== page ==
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Lessons Learned in a Decade of Online Audio Education

How the pandemic brought innovation in online audio production education


Brian Smithers: ‘Obviously, there’s no single best way to teach online, but we approached it as its own medium with unique strengths and weaknesses.’

By Brian Smithers, Program Director, Audio Production, Full Sail University

When the COVID-19 pandemic effectively closed campuses across the country, our period of adjustment was about a nanosecond. I lead an entirely online bachelor’s program in audio production, so our students do their schoolwork from home to begin with, and working from home has actually been pretty nice, all things considered. 

While my colleagues in Full Sail University’s immersive campus-based programs made collaborative efforts to quickly—and as seamlessly as possible—make the transition to delivering quality instruction in a different forum, in Audio Production we quickly realized that we were the least-weird thing in our students’ lives.

As heavy a lift as it was to figure out what, say, a Show Production final project looked like online, our campus educators had the benefit of an in-house Learning Management System (LMS) that their students already used and their colleagues’ experience of ten years of teaching audio online. At Full Sail, we started teaching Music Production online first, and then about six years ago we added the online-only Audio Production program, so we were fortunate to have all that experience with distance education under our belts. 

It wasn’t easy when we first went online. We joined a field dominated by other platforms and MOOCs, in which most content was delivered as recorded lectures that were indistinguishable from campus instruction. We quickly realized that was not the way to create engaging online curriculum.

Obviously, there’s no single best way to teach online, but we approached it as its own medium with unique strengths and weaknesses. 

Among its great strengths is the ability to engage with students asynchronously, allowing each of them to integrate school into their own busy lives. Video lessons, readings, exercises and projects may still be sequential, but they are not scheduled. That turns into a disadvantage when a student has a question 20 minutes before a Sunday midnight deadline, but that disadvantage turns into another great strength—online learning builds skills in project management and independent problem-solving.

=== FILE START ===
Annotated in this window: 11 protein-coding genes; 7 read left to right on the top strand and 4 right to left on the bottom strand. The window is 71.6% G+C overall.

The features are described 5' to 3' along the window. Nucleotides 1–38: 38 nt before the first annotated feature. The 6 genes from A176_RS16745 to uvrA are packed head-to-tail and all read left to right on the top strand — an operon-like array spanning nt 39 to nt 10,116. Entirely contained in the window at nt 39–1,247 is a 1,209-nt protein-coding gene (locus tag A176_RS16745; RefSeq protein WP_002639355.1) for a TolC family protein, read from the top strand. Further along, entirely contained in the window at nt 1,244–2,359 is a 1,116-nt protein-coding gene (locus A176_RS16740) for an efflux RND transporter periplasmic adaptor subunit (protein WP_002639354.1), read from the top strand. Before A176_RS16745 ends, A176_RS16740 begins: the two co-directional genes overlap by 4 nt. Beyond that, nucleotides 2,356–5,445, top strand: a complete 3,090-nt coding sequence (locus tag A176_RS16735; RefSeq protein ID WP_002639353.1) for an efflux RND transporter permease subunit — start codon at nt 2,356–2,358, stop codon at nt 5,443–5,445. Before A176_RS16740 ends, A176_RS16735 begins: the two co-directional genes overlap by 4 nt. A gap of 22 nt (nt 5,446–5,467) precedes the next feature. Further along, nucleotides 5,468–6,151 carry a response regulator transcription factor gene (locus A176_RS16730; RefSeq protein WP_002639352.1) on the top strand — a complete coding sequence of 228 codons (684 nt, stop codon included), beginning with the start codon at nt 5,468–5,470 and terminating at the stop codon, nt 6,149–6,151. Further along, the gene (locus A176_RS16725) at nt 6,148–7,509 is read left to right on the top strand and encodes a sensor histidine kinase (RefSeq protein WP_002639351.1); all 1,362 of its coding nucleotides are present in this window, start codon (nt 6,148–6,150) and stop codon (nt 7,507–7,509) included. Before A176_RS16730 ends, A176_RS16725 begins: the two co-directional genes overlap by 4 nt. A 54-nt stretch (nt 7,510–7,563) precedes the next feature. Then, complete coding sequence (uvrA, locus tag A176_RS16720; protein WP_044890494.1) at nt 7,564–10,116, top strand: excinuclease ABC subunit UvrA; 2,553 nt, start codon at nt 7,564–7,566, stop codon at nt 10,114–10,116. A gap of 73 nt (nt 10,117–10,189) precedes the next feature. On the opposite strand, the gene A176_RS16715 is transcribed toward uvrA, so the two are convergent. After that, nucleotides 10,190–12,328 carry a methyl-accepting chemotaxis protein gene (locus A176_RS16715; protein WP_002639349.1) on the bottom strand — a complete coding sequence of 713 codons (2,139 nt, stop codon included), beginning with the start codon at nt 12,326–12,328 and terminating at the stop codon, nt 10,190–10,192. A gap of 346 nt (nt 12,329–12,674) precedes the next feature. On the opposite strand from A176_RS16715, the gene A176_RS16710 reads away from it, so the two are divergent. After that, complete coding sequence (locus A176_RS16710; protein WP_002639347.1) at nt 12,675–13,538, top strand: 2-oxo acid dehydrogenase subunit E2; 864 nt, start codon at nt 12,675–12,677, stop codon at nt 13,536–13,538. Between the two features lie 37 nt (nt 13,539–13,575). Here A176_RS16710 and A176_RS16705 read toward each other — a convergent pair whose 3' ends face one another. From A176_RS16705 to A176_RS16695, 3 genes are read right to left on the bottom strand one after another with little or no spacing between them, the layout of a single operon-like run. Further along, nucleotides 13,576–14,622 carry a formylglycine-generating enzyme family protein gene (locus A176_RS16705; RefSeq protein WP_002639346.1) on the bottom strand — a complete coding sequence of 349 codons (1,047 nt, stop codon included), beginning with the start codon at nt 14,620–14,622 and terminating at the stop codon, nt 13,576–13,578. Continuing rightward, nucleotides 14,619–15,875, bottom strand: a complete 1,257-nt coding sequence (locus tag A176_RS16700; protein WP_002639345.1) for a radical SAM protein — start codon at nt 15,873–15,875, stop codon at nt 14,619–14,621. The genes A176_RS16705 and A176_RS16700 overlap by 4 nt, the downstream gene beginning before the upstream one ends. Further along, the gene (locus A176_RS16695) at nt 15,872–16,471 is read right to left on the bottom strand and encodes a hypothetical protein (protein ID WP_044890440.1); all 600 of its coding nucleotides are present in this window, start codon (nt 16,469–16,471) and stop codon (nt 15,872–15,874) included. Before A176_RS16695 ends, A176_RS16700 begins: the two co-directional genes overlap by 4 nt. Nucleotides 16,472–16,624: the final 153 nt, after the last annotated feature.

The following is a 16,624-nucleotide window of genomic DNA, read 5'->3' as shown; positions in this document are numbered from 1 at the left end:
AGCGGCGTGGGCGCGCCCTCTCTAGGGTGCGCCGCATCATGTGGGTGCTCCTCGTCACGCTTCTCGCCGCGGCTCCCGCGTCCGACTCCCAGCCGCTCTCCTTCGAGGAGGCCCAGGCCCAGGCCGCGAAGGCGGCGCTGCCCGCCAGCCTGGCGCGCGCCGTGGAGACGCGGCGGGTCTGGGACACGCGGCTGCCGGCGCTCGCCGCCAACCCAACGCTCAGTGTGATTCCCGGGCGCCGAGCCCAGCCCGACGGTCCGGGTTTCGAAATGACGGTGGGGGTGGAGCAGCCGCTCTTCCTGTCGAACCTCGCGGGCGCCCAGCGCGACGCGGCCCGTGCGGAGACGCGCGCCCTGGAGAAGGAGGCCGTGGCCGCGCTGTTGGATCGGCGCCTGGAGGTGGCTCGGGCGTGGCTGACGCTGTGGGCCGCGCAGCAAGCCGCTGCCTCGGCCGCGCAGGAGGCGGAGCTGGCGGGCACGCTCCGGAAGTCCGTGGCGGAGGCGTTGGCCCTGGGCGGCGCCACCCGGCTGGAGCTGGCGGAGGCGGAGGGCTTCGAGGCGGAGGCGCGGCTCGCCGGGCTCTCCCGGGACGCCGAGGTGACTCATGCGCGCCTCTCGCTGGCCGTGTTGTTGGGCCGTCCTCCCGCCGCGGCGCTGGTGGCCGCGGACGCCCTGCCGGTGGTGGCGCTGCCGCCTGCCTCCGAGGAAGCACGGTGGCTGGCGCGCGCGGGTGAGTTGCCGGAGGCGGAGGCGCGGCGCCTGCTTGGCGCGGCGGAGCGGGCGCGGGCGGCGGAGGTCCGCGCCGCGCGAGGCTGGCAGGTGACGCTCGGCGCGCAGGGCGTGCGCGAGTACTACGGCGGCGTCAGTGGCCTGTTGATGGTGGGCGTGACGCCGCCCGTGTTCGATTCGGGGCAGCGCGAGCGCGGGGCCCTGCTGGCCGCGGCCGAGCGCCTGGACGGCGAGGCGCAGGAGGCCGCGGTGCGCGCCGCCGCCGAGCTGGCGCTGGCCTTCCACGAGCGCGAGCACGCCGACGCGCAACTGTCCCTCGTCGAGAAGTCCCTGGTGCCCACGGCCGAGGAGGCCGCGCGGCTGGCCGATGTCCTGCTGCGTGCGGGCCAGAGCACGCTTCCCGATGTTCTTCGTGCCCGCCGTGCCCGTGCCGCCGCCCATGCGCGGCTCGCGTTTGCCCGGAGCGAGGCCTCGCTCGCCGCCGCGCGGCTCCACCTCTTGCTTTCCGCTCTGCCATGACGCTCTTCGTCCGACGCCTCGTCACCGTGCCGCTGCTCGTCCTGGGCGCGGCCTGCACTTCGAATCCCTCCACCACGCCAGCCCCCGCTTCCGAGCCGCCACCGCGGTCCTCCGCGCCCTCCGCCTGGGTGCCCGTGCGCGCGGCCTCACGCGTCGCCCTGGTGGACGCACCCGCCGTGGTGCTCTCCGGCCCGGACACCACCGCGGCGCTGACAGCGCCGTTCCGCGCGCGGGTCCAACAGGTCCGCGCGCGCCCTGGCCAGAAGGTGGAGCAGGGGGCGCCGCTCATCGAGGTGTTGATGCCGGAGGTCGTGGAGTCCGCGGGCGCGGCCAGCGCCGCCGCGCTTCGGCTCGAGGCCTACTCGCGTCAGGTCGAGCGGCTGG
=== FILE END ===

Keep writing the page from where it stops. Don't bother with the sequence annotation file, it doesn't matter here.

We do still include synchronous lessons, lectures, demonstrations and/or help sessions weekly in order to offer real-time interaction and a sense of community for our students who are able to attend. All such sessions are, of course, recorded for later viewing.

If your class sizes are reasonable—which they need to be—online instruction can become potentially more individualized than face-to-face instruction. Teaching on campus, I was almost always talking with groups of students, but online I instituted one-on-one, real-time oral exams in one course in Audio Fundamentals, a labor-intensive experiment with rich rewards. All of our faculty give their students personal feedback on their work, and a number do it via individual videos, which, while time-consuming, are obviously a great way of bridging the miles. 

If your class sizes are reasonable—which they need to be—online instruction can become potentially more individualized than face-to-face instruction.

We work to build feedback cycles into as many assignments as possible, inducting students into the same “try/fail/analyze/repeat” workflow each of us turns to our advantage in our creative lives—no easy feat in our accelerated programs, but, again, well worth it for the benefit of our students. Modeling constructive analytical feedback is essential to building self-sufficient engineers, producers, sound designers, editors and mixers; making online students feel part of a community of common practice is equally essential.

Known as Project LaunchBox, all of our students purchase a standard technology package customized to their degree program, so they have a worthy laptop, interface and mic(s), along with access to the same DAWs. This not only simplifies the process of creating and delivering online curriculum and reviewing student work, it was critical to the success of our pandemic response for campus programs, as we weren’t entirely dependent on the gear and software in our studios and labs on campus. 

Part of that package is a pair of Sennheiser HD-280 headphones, which our faculty also have, so we always know we have a common listening reference. If a student submits something mixed on their bass-hyped popular-brand headphones, we can get them to listen to it on the 280s to hear where they went wrong. In our Audio Production bachelor’s degree program, students also get a pair of small studio monitors so they can learn to hear the difference between mixing in the air and mixing in cans.

To extend the business day and to reach other time zones, a dedicated team of faculty devotes their time to staff two evening support lines—one for technical issues and one for musical questions—that supplement our existing LMS technical support team in order to address our audio students’ specific needs. This is one of many ways we’ve responded to student feedback over the past 10 years, as they told us the flexibility and support they need to deal with time zones, work schedules and family life. 

After 30 years of telling students where to be and when, working with online students required us to reconsider our approach. After 10 years of doing it online, we’re still learning, growing and innovating to meet the needs of our students.

Brian Smithers recently celebrated 20 years at Full Sail University, where he is the Program Director of Audio Production.